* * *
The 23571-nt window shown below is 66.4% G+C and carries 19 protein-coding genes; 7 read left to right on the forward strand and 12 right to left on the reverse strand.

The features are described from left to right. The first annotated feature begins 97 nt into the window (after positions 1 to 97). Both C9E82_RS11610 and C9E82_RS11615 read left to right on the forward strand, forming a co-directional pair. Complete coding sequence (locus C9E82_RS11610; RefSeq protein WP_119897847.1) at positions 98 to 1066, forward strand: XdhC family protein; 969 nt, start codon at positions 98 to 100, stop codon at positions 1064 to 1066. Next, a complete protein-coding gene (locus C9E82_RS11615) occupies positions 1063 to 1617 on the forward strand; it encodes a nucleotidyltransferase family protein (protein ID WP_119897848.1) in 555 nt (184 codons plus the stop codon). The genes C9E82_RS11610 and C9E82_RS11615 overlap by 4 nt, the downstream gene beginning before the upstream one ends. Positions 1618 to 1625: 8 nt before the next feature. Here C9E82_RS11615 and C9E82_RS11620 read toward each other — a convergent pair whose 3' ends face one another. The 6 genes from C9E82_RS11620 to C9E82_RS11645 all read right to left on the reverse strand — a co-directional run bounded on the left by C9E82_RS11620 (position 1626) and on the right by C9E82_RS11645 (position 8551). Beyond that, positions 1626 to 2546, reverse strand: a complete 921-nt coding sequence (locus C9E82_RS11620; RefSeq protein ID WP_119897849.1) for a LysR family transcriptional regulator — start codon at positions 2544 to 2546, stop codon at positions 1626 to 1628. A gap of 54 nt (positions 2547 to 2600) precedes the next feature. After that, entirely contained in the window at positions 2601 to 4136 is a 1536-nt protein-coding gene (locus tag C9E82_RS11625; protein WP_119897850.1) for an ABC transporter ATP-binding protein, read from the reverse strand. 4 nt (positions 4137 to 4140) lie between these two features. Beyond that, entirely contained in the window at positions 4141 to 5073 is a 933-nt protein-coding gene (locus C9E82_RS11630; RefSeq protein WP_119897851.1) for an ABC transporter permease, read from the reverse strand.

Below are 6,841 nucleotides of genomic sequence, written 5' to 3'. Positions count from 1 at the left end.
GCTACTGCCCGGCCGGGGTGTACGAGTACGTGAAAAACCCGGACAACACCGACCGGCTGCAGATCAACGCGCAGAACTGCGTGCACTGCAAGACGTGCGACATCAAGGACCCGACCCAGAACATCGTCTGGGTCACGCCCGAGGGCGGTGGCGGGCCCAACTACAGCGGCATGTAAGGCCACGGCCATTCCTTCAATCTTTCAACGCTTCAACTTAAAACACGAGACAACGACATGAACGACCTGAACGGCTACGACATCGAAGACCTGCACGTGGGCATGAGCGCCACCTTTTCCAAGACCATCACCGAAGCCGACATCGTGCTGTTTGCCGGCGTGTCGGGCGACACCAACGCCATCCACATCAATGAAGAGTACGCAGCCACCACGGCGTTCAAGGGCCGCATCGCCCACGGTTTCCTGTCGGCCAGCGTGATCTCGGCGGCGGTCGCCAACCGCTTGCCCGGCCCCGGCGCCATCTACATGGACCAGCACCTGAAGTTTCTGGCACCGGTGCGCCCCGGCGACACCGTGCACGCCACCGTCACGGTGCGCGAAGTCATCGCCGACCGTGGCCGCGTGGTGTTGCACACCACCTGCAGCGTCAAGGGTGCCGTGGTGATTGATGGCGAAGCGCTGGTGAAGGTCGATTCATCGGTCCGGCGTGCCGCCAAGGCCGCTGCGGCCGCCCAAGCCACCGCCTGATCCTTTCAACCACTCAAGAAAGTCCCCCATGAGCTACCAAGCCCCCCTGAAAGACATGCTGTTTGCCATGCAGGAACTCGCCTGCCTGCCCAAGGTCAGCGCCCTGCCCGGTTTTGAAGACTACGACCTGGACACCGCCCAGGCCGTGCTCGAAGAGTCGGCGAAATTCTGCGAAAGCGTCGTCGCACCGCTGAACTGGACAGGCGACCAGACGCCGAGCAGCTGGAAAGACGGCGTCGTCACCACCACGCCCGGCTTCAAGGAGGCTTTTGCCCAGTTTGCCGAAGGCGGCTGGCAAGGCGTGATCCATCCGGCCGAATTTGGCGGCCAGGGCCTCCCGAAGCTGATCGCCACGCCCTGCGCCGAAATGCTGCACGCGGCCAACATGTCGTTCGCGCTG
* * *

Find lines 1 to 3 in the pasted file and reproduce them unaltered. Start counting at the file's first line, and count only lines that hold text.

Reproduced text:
The 23571-nt window shown below is 66.4% G+C and carries 19 protein-coding genes; 7 read left to right on the forward strand and 12 right to left on the reverse strand.

The features are described from left to right. The first annotated feature begins 97 nt into the window (after positions 1 to 97). Both C9E82_RS11610 and C9E82_RS11615 read left to right on the forward strand, forming a co-directional pair. Complete coding sequence (locus C9E82_RS11610; RefSeq protein WP_119897847.1) at positions 98 to 1066, forward strand: XdhC family protein; 969 nt, start codon at positions 98 to 100, stop codon at positions 1064 to 1066. Next, a complete protein-coding gene (locus C9E82_RS11615) occupies positions 1063 to 1617 on the forward strand; it encodes a nucleotidyltransferase family protein (protein ID WP_119897848.1) in 555 nt (184 codons plus the stop codon). The genes C9E82_RS11610 and C9E82_RS11615 overlap by 4 nt, the downstream gene beginning before the upstream one ends. Positions 1618 to 1625: 8 nt before the next feature. Here C9E82_RS11615 and C9E82_RS11620 read toward each other — a convergent pair whose 3' ends face one another. The 6 genes from C9E82_RS11620 to C9E82_RS11645 all read right to left on the reverse strand — a co-directional run bounded on the left by C9E82_RS11620 (position 1626) and on the right by C9E82_RS11645 (position 8551). Beyond that, positions 1626 to 2546, reverse strand: a complete 921-nt coding sequence (locus C9E82_RS11620; RefSeq protein ID WP_119897849.1) for a LysR family transcriptional regulator — start codon at positions 2544 to 2546, stop codon at positions 1626 to 1628. A gap of 54 nt (positions 2547 to 2600) precedes the next feature. After that, entirely contained in the window at positions 2601 to 4136 is a 1536-nt protein-coding gene (locus tag C9E82_RS11625; protein WP_119897850.1) for an ABC transporter ATP-binding protein, read from the reverse strand. 4 nt (positions 4137 to 4140) lie between these two features. Beyond that, entirely contained in the window at positions 4141 to 5073 is a 933-nt protein-coding gene (locus C9E82_RS11630; RefSeq protein WP_119897851.1) for an ABC transporter permease, read from the reverse strand.

Below are 6,841 nucleotides of genomic sequence, written 5' to 3'. Positions count from 1 at the left end.